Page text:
Friday, April 22, 2011

And The Tommy Goes To...

The late William Woolfolk was one of pulp fiction's most versatile and prolific authors. He wrote novels, short stories, magazine articles, even scripts for the outstanding 1960s CBS drama THE DEFENDERS (series creator Reginald Rose was a friend). He was also a very busy writer of comic books, penning the adventures of Captain Marvel at Fawcett, Doll Man at Quality, Superman and Batman at DC Comics, and even Will Eisner's classic The Spirit. A lengthy though incomplete list of Woolfolk's comic book credits is here.

Not only that, but his wife Dorothy Woolfolk was a longtime writer and editor of romance comics at DC into the 1970s. So it isn't surprising that when it came time for someone to adapt DC's popular Batman and Robin duo in prose form, Woolfolk would get the assignment.

Credited to Winston Lyon, Woolfolk's BATMAN VS. 3 VILLAINS OF DOOM was published by Signet in April 1966, when the ABC television series was at its all-time peak. BATMAN, starring Adam West and Burt Ward as the Dynamic Duo, was not only a ratings smash, but also a pop-culture sensation that even landed West on the cover of LIFE magazine. Not wanting to take chances with a sure thing, Woolfolk used the TV show's camp approach, but dialed it down just a bit for easier reading.

The outlandish plot finds Gotham City's criminals gathered to award the Tommy, a trophy given every ten years to the city's best crook. The three finalists are the Joker, the Penguin, and Catwoman, who each set out to kidnap or kill Batman and Robin, figuring that will give them the edge over their opponents. Woolfolk's episodic structure has Batman and Robin battling each of the three villains separately before getting into a major skirmish with all of them at the climax. Of course, the two encounter insidious deathtraps, just like the TV show, that they have to ingeniously escape before winning the final fight.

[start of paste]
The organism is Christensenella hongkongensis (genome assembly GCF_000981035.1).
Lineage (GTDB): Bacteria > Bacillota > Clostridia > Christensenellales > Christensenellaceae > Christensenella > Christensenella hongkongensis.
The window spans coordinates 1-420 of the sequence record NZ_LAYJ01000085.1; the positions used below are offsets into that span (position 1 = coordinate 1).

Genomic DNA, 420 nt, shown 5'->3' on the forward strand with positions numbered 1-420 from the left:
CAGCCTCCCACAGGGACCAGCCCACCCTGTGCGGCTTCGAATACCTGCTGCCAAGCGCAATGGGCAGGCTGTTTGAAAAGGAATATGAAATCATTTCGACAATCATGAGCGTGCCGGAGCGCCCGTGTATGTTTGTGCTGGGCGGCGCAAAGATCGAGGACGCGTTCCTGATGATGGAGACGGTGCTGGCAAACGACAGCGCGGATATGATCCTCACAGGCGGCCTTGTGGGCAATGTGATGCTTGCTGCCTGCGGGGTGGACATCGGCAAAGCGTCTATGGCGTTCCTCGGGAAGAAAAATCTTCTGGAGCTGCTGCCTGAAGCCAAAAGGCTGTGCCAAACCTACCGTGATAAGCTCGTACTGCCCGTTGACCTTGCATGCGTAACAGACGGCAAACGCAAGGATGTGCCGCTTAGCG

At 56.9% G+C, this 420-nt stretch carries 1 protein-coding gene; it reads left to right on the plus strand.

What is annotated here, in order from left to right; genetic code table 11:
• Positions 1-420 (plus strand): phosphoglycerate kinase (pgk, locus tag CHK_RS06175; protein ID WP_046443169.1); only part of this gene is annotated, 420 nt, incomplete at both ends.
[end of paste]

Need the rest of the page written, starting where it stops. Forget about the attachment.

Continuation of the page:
The story wouldn't be out of place in a typical Batman comic book of the 1960s, and it runs only 128 pages here. Woolfolk knew the four-color characters quite well, but 3 VILLAINS OF DOOM shows he did his homework regarding Batman and Robin's portrayal on television. He nails the characters quite well, and it's not difficult to imagine West and Ward, as well as Cesar Romero, Julie Newmar, and Burgess Meredith, speaking Woolfolk's dialogue.

Also in 1966, Woolfolk wrote a sequel of sorts, BATMAN VS. THE FEARSOME FOURSOME, an adaptation of Lorenzo Semple Jr.'s screenplay for the BATMAN feature film that added the Riddler to the rogue's gallery. All Batfans should read 3 VILLAINS OF DOOM at least once.


Bunched Undies said...

I bought this at the drug store back in the day, read it 3 or 4 times. Think my Mom threw it away when I went college.
Great blog. Following you on Google and FB

Anonymous said...

Adam West's 'Batman' was the best. I found 'The Dark Knight' tedious and depressing. It was like 'Austin Powers' being made the star of a Daniel Craig-type 007 movie.

thingmaker said...

I was a little kid in the '60s and loved Batman. I took the TV series seriously and even integrated the wartime Batman serial into my vision of Batman. (During "Batmania" someone packaged the serial and re-released it in theaters). Later I became disgusted with the camp Batman and this book was one of the casualties - I dumped my copy. I'd give it a second chance now, though...
Gotta say, I find little value in the "Dark Knight" trilogy (second film was pretty good) but it still annoys me less than the TV Batman.